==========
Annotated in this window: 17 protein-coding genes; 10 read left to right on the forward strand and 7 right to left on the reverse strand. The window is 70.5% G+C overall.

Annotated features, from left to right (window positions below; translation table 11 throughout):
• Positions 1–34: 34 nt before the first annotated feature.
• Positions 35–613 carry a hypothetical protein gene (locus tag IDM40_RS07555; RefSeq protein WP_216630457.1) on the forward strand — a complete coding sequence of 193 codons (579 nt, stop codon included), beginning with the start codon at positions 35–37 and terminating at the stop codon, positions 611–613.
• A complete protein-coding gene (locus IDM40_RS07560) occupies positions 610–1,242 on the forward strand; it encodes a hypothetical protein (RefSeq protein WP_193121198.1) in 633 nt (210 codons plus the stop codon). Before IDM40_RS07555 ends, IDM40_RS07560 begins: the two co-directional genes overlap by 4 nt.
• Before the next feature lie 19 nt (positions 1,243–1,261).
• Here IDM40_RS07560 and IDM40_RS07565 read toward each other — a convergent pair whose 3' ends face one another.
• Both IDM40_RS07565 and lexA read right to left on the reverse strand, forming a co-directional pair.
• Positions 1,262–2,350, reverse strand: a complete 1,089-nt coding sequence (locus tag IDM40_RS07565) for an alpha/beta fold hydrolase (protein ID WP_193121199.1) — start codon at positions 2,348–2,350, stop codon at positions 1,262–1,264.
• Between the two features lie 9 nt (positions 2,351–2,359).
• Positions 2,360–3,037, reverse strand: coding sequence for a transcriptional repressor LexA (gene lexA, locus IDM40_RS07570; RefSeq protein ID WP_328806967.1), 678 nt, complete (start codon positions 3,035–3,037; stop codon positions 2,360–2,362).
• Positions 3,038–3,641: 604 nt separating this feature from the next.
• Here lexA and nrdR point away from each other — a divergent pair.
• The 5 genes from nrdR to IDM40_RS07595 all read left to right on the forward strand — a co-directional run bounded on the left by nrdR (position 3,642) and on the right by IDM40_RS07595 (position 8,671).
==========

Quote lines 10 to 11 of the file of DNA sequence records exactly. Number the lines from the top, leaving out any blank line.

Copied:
• Between the two features lie 9 nt (positions 2,351–2,359).
• Positions 2,360–3,037, reverse strand: coding sequence for a transcriptional repressor LexA (gene lexA, locus IDM40_RS07570; RefSeq protein ID WP_328806967.1), 678 nt, complete (start codon positions 3,035–3,037; stop codon positions 2,360–2,362).